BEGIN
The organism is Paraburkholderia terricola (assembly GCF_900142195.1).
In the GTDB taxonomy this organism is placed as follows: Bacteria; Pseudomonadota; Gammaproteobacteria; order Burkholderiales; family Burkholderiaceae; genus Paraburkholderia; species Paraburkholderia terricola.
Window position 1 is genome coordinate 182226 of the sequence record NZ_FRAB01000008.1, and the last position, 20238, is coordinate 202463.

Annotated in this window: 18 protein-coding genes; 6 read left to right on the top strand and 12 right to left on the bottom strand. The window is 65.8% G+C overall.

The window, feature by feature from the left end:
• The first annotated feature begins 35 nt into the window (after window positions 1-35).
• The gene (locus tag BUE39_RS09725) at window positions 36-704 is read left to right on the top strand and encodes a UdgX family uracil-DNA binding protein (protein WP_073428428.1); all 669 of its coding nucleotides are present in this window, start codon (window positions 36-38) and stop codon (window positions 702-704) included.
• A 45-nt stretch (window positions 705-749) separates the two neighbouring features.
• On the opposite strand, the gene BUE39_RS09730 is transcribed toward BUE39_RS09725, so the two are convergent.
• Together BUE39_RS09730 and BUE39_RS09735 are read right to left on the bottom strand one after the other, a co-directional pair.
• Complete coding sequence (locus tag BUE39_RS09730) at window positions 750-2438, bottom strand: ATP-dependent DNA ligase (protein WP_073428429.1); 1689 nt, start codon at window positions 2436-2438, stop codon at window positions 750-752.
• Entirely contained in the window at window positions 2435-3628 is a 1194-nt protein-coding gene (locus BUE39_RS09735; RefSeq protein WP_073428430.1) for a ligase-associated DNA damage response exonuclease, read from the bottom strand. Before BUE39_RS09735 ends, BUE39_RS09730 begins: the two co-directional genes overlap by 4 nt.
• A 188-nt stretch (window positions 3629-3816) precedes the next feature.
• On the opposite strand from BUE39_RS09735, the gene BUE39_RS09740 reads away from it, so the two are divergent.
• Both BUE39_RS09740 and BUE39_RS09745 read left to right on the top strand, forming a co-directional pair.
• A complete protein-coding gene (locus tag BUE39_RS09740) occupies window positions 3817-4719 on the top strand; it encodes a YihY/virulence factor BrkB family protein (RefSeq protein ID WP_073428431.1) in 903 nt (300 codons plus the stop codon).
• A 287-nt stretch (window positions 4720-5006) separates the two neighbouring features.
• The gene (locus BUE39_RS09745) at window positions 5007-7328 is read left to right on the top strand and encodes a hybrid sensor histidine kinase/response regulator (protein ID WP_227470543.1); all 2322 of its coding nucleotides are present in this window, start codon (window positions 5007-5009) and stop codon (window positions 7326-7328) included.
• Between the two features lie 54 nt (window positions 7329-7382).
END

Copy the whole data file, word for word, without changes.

The organism is Paraburkholderia terricola (assembly GCF_900142195.1).
In the GTDB taxonomy this organism is placed as follows: Bacteria; Pseudomonadota; Gammaproteobacteria; order Burkholderiales; family Burkholderiaceae; genus Paraburkholderia; species Paraburkholderia terricola.
Window position 1 is genome coordinate 182226 of the sequence record NZ_FRAB01000008.1, and the last position, 20238, is coordinate 202463.

Annotated in this window: 18 protein-coding genes; 6 read left to right on the top strand and 12 right to left on the bottom strand. The window is 65.8% G+C overall.

The window, feature by feature from the left end:
• The first annotated feature begins 35 nt into the window (after window positions 1-35).
• The gene (locus tag BUE39_RS09725) at window positions 36-704 is read left to right on the top strand and encodes a UdgX family uracil-DNA binding protein (protein WP_073428428.1); all 669 of its coding nucleotides are present in this window, start codon (window positions 36-38) and stop codon (window positions 702-704) included.
• A 45-nt stretch (window positions 705-749) separates the two neighbouring features.
• On the opposite strand, the gene BUE39_RS09730 is transcribed toward BUE39_RS09725, so the two are convergent.
• Together BUE39_RS09730 and BUE39_RS09735 are read right to left on the bottom strand one after the other, a co-directional pair.
• Complete coding sequence (locus tag BUE39_RS09730) at window positions 750-2438, bottom strand: ATP-dependent DNA ligase (protein WP_073428429.1); 1689 nt, start codon at window positions 2436-2438, stop codon at window positions 750-752.
• Entirely contained in the window at window positions 2435-3628 is a 1194-nt protein-coding gene (locus BUE39_RS09735; RefSeq protein WP_073428430.1) for a ligase-associated DNA damage response exonuclease, read from the bottom strand. Before BUE39_RS09735 ends, BUE39_RS09730 begins: the two co-directional genes overlap by 4 nt.
• A 188-nt stretch (window positions 3629-3816) precedes the next feature.
• On the opposite strand from BUE39_RS09735, the gene BUE39_RS09740 reads away from it, so the two are divergent.
• Both BUE39_RS09740 and BUE39_RS09745 read left to right on the top strand, forming a co-directional pair.
• A complete protein-coding gene (locus tag BUE39_RS09740) occupies window positions 3817-4719 on the top strand; it encodes a YihY/virulence factor BrkB family protein (RefSeq protein ID WP_073428431.1) in 903 nt (300 codons plus the stop codon).
• A 287-nt stretch (window positions 4720-5006) separates the two neighbouring features.
• The gene (locus BUE39_RS09745) at window positions 5007-7328 is read left to right on the top strand and encodes a hybrid sensor histidine kinase/response regulator (protein ID WP_227470543.1); all 2322 of its coding nucleotides are present in this window, start codon (window positions 5007-5009) and stop codon (window positions 7326-7328) included.
• Between the two features lie 54 nt (window positions 7329-7382).